As with many vitamins and supplements, there’s a confusing array of magnesium types on offer. Lidicker opts for magnesium glycinate, saying it won’t cause digestive upset like other forms of magnesium, such as magnesium oxide. But “if you’re looking for relief from constipation, try magnesium citrate,” she advises.

The average person’s diet is low in omega-3 fats, which can be found in fish, as well as other sources of food. Photo: Alamy

3. Omega-3

All the experts advocated omega-3, “especially if you are not eating enough oily fish”, Fair says.


Nair says omega-3 is important because it is considered one of the healthiest fats. “We need fat to absorb certain nutrients, such as fat-soluble vitamins like A, D, E and K, and antioxidants such as lycopene and beta-carotene. These give cells their structure, balance hormones and aid optimum nerve, brain and heart function.”

Is Hong Kong’s love affair with krill and omega-3 killing our planet?

Nair says the average diet is low in omega-3 fats and rich in omega-6 (pro-inflammatory) fats from processed foods, vegetable oils, nuts and seeds, and meat from livestock fed nuts with seeds.


A healthy balance is thought to be a 1:1 ratio of omega-3 to omega-6, but the typical modern diet provides a ratio of 1:10 or even 1:15, Nair says.

Omega-6 fats serve vital functions, but an excessive amount combined with low omega-3 intake can be problematic. “So supplementation with high quality omega-3 high in EPA/DHA along with eating other healthy fat options becomes one of the important priorities to reduce chronic inflammation.”

Joëlle Touchette Bradford, a naturopathic doctor at IMI (Integrated Medicine Institute) Hong Kong, adds that apart from being important for brain and heart health, omega-3 is also good for your skin.

It is difficult to get vitamin D in food. Photo: Alamy

4. Vitamin D

Another vitamin that’s enjoying its day in the sun is vitamin D. Fair says there is a link between low vitamin D and many chronic diseases, and many people are deficient.

Vitamin D is known as the “sunshine vitamin” but actually the sun converts the inactive form of the vitamin in our skin to the active form. Many people are low in the inactive form. It is also very hard to get vitamin D in food, though it is present in some fortified food such as dairy products.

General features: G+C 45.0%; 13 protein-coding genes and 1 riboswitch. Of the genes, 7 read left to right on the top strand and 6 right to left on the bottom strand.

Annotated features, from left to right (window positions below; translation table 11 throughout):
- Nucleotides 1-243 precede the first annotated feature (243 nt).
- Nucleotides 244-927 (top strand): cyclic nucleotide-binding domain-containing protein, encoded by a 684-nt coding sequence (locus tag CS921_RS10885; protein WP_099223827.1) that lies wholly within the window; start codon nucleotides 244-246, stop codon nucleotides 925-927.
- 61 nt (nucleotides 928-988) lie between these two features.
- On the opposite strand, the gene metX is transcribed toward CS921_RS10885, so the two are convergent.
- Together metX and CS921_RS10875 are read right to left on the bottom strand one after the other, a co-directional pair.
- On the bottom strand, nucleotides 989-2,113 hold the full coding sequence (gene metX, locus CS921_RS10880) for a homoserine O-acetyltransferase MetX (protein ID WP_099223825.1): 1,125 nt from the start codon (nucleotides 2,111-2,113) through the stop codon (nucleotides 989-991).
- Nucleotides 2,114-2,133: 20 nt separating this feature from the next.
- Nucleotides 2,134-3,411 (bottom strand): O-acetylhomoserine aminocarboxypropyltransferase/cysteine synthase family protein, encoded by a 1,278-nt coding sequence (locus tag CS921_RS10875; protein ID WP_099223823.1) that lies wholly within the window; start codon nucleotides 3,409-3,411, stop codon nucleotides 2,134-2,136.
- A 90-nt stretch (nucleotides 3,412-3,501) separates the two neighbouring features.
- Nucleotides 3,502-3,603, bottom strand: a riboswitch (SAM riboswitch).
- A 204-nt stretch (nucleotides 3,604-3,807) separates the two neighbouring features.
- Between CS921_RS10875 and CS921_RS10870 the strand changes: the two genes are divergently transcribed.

Vitamin D is very important for bone formation, but recent research has suggested a link exists between vitamin D deficiency and some cancers and neurological diseases such as multiple sclerosis and Parkinson’s disease. Many doctors now advocate a blood test to determine vitamin D levels in the body.

Bradford says vitamin D is one of the top deficiencies she sees in patients’ blood tests. “It is important for helping mood disorders like anxiety and depression, boosting immunity, and [eliminating] fatigue and helping skin issues,” she says.

Consumers looking for supplements are spoilt for choice. Photo: Alamy

5. Probiotics

Though not strictly a supplement, a quality probiotic is also recommended, Nair says.

“Modern diets, stress, toxins and the overuse of antibiotics in meat as well as medicines, birth control pills, antacids – all of these conspire to upset the delicate balance of the system that’s in place to support us: our gut microbiome,” she says.

“We – humans – are 90 per cent microbial. Our microbes outnumber our human cells by a factor of 10:1, and together they make up an ecosystem called the microbiome.

“The unbalanced microbiome can hamper nutrient absorption, digestion, metabolic and immune functions. Supplementation with some of the well-researched probiotic strains such as L Plantarum, L Acidophilis and bifidobacterium longus and lactis is often more than beneficial – it becomes necessary.”